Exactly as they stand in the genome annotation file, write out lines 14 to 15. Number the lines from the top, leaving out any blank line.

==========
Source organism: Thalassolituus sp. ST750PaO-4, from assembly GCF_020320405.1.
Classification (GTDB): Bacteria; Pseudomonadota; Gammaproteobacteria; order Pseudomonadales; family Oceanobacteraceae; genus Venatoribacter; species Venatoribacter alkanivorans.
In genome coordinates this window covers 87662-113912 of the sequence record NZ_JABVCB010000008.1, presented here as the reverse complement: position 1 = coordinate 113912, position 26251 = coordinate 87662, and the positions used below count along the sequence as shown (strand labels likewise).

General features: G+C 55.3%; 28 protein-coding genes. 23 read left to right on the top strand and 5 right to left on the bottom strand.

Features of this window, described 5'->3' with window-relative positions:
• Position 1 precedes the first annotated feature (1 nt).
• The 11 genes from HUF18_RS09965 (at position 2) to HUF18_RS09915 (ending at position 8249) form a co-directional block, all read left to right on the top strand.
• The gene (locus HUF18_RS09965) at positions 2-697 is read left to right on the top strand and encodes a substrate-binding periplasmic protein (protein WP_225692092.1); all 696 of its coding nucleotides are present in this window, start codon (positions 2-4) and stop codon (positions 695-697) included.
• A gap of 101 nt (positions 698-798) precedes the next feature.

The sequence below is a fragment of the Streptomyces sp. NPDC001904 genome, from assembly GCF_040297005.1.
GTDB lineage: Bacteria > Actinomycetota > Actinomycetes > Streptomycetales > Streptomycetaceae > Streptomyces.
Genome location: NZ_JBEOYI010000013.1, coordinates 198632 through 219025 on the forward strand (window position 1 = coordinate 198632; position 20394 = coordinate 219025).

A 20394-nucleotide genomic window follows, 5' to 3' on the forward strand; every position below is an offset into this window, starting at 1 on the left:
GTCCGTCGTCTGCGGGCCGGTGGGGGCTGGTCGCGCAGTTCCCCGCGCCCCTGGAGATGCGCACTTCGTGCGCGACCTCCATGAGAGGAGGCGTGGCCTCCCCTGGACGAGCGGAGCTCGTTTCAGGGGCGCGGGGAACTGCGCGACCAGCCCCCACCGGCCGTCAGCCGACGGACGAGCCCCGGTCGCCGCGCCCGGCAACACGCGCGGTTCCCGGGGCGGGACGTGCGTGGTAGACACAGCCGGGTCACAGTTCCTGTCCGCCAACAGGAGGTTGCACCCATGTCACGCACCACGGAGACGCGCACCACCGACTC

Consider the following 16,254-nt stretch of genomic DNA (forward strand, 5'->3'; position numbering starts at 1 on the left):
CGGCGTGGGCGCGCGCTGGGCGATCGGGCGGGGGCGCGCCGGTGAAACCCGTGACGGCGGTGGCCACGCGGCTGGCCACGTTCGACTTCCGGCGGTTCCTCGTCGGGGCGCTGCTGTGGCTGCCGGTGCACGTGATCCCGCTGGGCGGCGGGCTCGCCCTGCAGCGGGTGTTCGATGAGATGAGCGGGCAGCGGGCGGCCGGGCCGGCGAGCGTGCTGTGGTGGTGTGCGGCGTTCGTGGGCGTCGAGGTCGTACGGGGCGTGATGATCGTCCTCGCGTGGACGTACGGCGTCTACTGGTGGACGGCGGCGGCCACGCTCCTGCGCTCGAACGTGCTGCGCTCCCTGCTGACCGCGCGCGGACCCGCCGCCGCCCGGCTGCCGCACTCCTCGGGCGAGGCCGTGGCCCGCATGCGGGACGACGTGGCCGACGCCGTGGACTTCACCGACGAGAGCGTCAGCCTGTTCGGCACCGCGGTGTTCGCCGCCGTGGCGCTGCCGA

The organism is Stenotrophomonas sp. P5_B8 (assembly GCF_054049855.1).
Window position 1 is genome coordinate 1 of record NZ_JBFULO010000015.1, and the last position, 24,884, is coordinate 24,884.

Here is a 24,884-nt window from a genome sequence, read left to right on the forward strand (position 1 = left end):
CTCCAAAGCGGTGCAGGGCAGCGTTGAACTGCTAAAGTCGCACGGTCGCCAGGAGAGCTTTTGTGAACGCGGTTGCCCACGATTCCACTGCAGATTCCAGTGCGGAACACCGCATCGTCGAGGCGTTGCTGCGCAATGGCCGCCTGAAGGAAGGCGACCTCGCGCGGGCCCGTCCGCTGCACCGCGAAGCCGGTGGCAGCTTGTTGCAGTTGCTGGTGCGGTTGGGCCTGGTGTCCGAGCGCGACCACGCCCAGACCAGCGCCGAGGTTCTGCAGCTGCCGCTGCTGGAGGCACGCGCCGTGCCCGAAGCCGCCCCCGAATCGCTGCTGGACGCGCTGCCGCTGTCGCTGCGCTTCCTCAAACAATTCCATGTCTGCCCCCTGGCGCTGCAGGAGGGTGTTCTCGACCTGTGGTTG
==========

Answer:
GTCCGTCGTCTGCGGGCCGGTGGGGGCTGGTCGCGCAGTTCCCCGCGCCCCTGGAGATGCGCACTTCGTGCGCGACCTCCATGAGAGGAGGCGTGGCCTCCCCTGGACGAGCGGAGCTCGTTTCAGGGGCGCGGGGAACTGCGCGACCAGCCCCCACCGGCCGTCAGCCGACGGACGAGCCCCGGTCGCCGCGCCCGGCAACACGCGCGGTTCCCGGGGCGGGACGTGCGTGGTAGACACAGCCGGGTCACAGTTCCTGTCCGCCAACAGGAGGTTGCACCCATGTCACGCACCACGGAGACGCGCACCACCGACTC

Consider the following 16,254-nt stretch of genomic DNA (forward strand, 5'->3'; position numbering starts at 1 on the left):